Refusing Genocide

‘And the other trick that happens in that Pete Davidson monologue is that, and Danya points this out in our conversation on Twitter, is the insidiousness of invoking his personal narrative and tragedy, right when he was a child, losing his father who worked as a rescue worker. Right. That’s not something that I think any of us would – many of us who are looking at the rescue workers in Gaza, who are refusing to evacuate in order to save lives, can look at what happened to Pete Davidson’s father and feel the immensity of sadness, personal loss. But that’s what we’re being invited to feel. And in being invited to feel that we’re being invited to think of what Naomi Klein is encouraging us to think of, this like, feeling bad for children experiencing violence. Versus attending to the very intentional, very thoroughly, bureaucratically, corporately, militarily implemented violence, totalizing violences of states, in order to maintain power, and to annihilate people who stand in the way of power. So to invoke this idea of the child, as a victim of 9/11, and to really – another writer commented that this is an attempt to really drum up nostalgia among people in this US settler colony, among US settlers, to have nostalgia for the aftermath of 9/11. And really lean into an affective, you know, disaster response or emergency response. I would say, resist the humanitarian crisis framing. And the feels bad industrial complex nostalgia, which is in the continuity with that right wing Islamophobic, anti-Muslim, anti-Palestinian racism, this idea that it’s a foregone conclusion, that the people of Palestine will be annihilated, and that it becomes, you know, a humanitarian disaster that then becomes, you know, the United States will participate in administrating the crisis or administrating the aftermath of the mass grave.’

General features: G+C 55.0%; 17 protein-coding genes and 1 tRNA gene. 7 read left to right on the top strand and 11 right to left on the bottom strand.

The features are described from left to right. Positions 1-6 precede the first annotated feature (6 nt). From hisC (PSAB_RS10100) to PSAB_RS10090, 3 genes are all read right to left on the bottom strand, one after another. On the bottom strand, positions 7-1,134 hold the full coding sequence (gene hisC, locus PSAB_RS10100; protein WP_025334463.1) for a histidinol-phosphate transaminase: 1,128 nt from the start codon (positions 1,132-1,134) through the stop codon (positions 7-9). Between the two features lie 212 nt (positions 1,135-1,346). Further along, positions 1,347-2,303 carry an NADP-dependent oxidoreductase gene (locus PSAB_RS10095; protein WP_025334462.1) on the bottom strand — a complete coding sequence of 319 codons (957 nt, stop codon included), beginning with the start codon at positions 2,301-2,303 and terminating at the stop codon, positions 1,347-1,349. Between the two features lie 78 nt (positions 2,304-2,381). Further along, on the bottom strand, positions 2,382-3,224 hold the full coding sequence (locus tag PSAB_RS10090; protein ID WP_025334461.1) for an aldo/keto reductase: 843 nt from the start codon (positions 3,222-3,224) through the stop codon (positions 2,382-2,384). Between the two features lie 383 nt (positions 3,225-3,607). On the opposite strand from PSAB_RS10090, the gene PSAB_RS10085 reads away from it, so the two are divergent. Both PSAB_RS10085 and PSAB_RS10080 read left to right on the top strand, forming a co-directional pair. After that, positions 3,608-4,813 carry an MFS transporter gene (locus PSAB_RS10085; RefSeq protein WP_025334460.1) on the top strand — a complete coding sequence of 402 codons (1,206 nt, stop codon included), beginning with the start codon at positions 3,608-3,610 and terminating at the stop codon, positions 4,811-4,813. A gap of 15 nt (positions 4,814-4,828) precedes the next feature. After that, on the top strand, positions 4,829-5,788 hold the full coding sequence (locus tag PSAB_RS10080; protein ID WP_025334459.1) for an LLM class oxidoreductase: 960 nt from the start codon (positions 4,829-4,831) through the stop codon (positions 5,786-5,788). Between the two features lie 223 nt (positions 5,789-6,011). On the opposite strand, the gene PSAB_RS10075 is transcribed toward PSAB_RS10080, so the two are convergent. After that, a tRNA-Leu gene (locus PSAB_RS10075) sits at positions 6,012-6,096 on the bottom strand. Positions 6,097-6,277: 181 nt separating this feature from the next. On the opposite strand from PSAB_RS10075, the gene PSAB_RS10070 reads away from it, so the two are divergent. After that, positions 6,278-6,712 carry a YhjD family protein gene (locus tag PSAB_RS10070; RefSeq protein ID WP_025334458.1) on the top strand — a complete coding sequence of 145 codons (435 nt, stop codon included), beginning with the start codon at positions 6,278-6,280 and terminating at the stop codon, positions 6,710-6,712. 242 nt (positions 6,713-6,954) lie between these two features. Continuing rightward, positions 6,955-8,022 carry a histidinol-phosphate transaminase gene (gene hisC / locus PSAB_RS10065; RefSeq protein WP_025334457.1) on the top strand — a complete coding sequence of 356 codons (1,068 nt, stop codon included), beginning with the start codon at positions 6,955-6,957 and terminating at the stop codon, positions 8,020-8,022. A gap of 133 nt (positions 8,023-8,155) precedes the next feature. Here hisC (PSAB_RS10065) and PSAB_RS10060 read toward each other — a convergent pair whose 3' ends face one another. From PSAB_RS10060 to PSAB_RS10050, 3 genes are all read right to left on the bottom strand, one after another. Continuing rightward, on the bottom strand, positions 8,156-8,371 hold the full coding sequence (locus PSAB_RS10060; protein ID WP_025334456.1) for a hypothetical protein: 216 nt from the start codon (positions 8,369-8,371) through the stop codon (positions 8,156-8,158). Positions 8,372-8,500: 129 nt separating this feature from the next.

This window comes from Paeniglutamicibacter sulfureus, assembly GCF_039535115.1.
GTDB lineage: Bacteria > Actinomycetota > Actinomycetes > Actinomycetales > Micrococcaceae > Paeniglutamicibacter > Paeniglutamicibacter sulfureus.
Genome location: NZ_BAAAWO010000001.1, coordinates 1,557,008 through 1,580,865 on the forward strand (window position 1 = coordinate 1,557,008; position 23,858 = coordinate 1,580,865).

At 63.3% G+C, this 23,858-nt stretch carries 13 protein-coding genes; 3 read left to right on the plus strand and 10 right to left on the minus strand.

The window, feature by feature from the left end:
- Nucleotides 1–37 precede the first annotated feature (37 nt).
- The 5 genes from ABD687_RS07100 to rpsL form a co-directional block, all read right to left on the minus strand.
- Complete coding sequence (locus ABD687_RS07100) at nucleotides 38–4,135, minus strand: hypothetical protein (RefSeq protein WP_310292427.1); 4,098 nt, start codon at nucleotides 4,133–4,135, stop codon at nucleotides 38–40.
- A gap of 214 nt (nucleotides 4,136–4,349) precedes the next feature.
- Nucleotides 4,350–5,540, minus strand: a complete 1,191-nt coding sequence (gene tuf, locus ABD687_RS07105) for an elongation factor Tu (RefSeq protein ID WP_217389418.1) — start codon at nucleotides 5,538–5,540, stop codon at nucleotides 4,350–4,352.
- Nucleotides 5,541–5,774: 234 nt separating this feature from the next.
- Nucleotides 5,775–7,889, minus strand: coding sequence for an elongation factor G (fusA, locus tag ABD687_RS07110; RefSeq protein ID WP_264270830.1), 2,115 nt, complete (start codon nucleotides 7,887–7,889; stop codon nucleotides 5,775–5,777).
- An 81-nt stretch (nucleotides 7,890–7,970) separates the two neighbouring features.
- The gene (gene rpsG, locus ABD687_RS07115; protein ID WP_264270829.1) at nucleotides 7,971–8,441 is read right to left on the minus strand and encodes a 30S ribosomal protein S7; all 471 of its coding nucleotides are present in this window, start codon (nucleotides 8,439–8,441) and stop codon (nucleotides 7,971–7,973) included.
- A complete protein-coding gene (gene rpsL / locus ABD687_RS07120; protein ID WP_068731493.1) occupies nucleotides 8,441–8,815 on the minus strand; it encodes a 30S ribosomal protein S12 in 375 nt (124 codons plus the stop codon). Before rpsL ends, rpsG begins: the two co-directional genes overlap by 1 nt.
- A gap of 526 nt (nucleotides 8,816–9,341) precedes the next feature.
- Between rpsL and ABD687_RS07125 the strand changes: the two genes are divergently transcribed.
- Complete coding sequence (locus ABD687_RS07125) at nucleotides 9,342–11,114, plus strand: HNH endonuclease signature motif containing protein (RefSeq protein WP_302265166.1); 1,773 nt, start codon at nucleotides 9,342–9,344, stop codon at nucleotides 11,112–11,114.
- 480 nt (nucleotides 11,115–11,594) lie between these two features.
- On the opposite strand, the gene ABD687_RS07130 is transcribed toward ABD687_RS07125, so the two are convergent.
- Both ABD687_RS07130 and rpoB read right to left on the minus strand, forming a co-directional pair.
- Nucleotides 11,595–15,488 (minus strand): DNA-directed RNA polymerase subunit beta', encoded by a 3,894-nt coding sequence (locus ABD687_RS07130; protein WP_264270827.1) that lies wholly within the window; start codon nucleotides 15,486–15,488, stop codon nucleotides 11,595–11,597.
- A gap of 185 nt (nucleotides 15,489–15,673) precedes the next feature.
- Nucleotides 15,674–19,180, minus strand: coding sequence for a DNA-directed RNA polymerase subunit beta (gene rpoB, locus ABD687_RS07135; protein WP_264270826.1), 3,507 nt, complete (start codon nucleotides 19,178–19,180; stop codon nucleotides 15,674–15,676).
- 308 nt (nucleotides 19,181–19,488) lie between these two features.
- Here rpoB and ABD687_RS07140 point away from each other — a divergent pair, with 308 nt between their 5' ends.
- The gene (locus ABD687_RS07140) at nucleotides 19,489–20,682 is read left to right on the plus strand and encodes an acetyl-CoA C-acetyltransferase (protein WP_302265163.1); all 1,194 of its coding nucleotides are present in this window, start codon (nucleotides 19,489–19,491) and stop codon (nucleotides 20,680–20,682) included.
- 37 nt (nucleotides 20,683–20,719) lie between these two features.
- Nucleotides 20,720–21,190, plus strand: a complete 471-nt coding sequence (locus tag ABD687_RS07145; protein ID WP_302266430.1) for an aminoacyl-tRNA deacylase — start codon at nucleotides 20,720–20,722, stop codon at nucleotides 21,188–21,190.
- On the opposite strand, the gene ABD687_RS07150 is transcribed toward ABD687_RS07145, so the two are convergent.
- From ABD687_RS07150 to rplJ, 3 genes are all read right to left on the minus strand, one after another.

— Rasha Abdulhadi, in ‘Best of 2023: Refusing Genocide w/ Rasha Abdulhadi


genocide palestine rasha-abdulhadi